Subsequent disclosures proved conclusively that the Government was behind the Times in the conspiracy to ruin Mr. Parnell; and the Tory leader of the House of Commons, W. H. Smith, was noticeably active in circulating these libels, which were published in pamphlet form and for sale at all his railroad book-stalls. Mr. Parnell was urged to take action against the Times, and clear himself of the odium heaped on his name; but he hesitated for long, and not without good and sufficient reasons. At length, however, he demanded that the charges be tested before a tribunal composed of members of the House. Mr. Smith answered that the Government would consent to have a criminal prosecution entered against the Times, and that the attorney-general be instructed to act as counsel for the prosecution. The duplicity shown in this evasive answer, the mockery of making a show of fighting Parnell's battle while they were playing into the hands of the Times, could not fail of being detected even by men less wary than the Nationalist members. The offer was declined, and the Times immediately renewed the charges in more aggravated terms, and challenged Mr. Parnell to go before a London jury; but the wise leader hesitated to take what under ordinary circumstances would have been the proper course. The cockney juryman is not remarkable for capacity of intellect, and could hardly be expected to form a just estimate of an Irish political organization, or determine whether its leaders led, as was charged, double lives in a political sense, pursuing their objects by open and constitutional methods in daytime, but under cover of darkness sending out murderous emissaries armed with knives and six-shooters.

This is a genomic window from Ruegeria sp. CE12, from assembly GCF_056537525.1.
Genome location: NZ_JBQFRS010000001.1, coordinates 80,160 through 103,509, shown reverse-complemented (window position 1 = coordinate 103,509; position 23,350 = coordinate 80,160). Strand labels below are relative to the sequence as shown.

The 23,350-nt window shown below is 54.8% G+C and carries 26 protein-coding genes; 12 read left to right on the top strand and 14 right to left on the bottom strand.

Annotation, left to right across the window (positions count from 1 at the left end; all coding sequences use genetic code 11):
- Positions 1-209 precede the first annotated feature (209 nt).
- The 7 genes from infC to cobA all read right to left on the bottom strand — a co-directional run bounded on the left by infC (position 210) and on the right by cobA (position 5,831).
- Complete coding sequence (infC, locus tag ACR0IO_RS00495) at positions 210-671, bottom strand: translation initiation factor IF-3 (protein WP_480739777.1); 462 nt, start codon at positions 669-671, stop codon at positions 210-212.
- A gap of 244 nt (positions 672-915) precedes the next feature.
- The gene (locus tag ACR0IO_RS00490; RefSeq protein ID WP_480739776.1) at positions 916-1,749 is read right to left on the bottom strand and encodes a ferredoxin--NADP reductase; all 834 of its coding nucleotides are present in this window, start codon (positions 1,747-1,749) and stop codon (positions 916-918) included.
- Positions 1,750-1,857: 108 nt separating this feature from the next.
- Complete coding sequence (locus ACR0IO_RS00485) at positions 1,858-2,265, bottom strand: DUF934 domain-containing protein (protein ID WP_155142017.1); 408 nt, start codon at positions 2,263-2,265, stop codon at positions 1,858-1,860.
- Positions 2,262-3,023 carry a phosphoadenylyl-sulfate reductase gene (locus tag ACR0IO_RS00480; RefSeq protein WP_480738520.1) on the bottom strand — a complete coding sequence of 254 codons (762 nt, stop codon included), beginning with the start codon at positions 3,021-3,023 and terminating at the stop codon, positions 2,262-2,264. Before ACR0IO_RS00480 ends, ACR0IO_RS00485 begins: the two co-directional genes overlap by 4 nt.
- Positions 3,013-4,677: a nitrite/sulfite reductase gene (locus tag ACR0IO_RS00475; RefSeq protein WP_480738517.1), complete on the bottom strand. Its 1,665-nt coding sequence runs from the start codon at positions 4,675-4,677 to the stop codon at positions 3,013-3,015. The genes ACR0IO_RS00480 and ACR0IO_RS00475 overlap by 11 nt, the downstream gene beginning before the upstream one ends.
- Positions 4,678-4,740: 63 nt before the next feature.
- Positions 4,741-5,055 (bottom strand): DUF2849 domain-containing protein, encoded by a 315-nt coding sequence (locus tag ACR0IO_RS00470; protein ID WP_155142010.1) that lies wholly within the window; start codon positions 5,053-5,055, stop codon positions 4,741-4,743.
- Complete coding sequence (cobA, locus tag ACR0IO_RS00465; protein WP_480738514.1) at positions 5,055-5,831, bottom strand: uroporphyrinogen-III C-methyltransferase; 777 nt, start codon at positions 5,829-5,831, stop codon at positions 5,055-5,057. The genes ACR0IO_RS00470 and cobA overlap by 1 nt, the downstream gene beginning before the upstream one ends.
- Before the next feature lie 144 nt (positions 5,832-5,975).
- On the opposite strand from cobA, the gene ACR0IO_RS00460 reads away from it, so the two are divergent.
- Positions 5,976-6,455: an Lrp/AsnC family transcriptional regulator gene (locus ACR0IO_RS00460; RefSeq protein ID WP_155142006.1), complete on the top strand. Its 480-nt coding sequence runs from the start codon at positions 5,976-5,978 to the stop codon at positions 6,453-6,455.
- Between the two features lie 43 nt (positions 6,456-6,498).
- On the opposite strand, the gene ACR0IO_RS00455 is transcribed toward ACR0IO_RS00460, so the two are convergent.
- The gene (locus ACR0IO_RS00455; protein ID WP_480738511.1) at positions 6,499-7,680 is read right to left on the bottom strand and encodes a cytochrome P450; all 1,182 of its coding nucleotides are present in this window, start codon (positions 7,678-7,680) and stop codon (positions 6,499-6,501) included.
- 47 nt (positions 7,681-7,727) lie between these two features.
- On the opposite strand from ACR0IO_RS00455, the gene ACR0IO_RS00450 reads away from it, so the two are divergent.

A London jury would, in all probability, be swayed by their prejudices, as in the case of O'Donnell, who was hurried to his doom even though a grave doubt existed that the charge of murder could be sustained, his plea being that Carey was the aggressor, and that he (O'Donnell) had fired on the informer in self-defence. An unlooked-for incident or precedent occurred at this juncture which precipitated the famous Times prosecution case. Frank Hugh O'Donnell, a writer on the Morning Post, considering that he also had been libelled, began suit against the Times. In this action the plaintiff was not successful, but the case directed renewed attention to the forged letters, and further pressure being brought to bear on the Government, a royal commission, presided over by three judges, was appointed to hear what proved to be perhaps the most remarkable libel suit of this century Sir Charles Russell's speech for the plaintiff—a masterly effort which took several days in delivery—was in reality a historical review of the causes proximate or remote of crime in Ireland, and was in itself not only an indictment of the Times, but also of the Government back of it.